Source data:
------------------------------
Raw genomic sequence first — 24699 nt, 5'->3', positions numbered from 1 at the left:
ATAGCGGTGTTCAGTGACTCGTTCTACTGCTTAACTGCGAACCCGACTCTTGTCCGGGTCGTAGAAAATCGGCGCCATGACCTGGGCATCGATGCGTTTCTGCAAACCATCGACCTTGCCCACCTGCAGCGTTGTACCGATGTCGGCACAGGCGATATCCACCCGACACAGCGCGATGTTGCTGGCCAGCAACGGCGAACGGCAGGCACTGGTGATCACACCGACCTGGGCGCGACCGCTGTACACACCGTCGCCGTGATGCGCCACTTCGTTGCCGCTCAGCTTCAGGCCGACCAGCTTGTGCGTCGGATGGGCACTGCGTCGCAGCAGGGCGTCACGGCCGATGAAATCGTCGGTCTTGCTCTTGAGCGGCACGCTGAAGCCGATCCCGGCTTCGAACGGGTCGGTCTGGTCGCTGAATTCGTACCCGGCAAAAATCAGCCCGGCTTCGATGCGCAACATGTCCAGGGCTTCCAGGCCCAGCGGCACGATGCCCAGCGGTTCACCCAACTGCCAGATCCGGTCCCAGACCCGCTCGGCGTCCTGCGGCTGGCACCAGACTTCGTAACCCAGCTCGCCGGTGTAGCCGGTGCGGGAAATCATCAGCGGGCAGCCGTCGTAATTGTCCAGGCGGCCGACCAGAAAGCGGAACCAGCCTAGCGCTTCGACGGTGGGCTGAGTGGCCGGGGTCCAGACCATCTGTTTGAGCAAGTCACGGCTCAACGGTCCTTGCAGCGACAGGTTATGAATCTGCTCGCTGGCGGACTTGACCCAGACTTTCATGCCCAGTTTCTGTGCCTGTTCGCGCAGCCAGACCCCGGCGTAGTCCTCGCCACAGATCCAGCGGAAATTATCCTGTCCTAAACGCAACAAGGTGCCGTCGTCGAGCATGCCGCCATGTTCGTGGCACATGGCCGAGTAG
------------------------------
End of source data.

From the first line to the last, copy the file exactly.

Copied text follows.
Raw genomic sequence first — 24699 nt, 5'->3', positions numbered from 1 at the left:
ATAGCGGTGTTCAGTGACTCGTTCTACTGCTTAACTGCGAACCCGACTCTTGTCCGGGTCGTAGAAAATCGGCGCCATGACCTGGGCATCGATGCGTTTCTGCAAACCATCGACCTTGCCCACCTGCAGCGTTGTACCGATGTCGGCACAGGCGATATCCACCCGACACAGCGCGATGTTGCTGGCCAGCAACGGCGAACGGCAGGCACTGGTGATCACACCGACCTGGGCGCGACCGCTGTACACACCGTCGCCGTGATGCGCCACTTCGTTGCCGCTCAGCTTCAGGCCGACCAGCTTGTGCGTCGGATGGGCACTGCGTCGCAGCAGGGCGTCACGGCCGATGAAATCGTCGGTCTTGCTCTTGAGCGGCACGCTGAAGCCGATCCCGGCTTCGAACGGGTCGGTCTGGTCGCTGAATTCGTACCCGGCAAAAATCAGCCCGGCTTCGATGCGCAACATGTCCAGGGCTTCCAGGCCCAGCGGCACGATGCCCAGCGGTTCACCCAACTGCCAGATCCGGTCCCAGACCCGCTCGGCGTCCTGCGGCTGGCACCAGACTTCGTAACCCAGCTCGCCGGTGTAGCCGGTGCGGGAAATCATCAGCGGGCAGCCGTCGTAATTGTCCAGGCGGCCGACCAGAAAGCGGAACCAGCCTAGCGCTTCGACGGTGGGCTGAGTGGCCGGGGTCCAGACCATCTGTTTGAGCAAGTCACGGCTCAACGGTCCTTGCAGCGACAGGTTATGAATCTGCTCGCTGGCGGACTTGACCCAGACTTTCATGCCCAGTTTCTGTGCCTGTTCGCGCAGCCAGACCCCGGCGTAGTCCTCGCCACAGATCCAGCGGAAATTATCCTGTCCTAAACGCAACAAGGTGCCGTCGTCGAGCATGCCGCCATGTTCGTGGCACATGGCCGAGTAG